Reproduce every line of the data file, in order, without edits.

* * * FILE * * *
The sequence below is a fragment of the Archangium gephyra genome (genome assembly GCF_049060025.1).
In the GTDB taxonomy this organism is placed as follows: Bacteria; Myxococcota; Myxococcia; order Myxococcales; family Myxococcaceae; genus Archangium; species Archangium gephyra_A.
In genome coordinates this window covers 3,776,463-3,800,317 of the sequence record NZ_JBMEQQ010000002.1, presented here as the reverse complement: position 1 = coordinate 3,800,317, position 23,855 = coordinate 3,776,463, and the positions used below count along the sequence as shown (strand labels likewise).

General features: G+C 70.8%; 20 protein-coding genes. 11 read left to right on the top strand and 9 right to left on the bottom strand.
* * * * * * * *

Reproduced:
The sequence below is a fragment of the Archangium gephyra genome (genome assembly GCF_049060025.1).
In the GTDB taxonomy this organism is placed as follows: Bacteria; Myxococcota; Myxococcia; order Myxococcales; family Myxococcaceae; genus Archangium; species Archangium gephyra_A.
In genome coordinates this window covers 3,776,463-3,800,317 of the sequence record NZ_JBMEQQ010000002.1, presented here as the reverse complement: position 1 = coordinate 3,800,317, position 23,855 = coordinate 3,776,463, and the positions used below count along the sequence as shown (strand labels likewise).

General features: G+C 70.8%; 20 protein-coding genes. 11 read left to right on the top strand and 9 right to left on the bottom strand.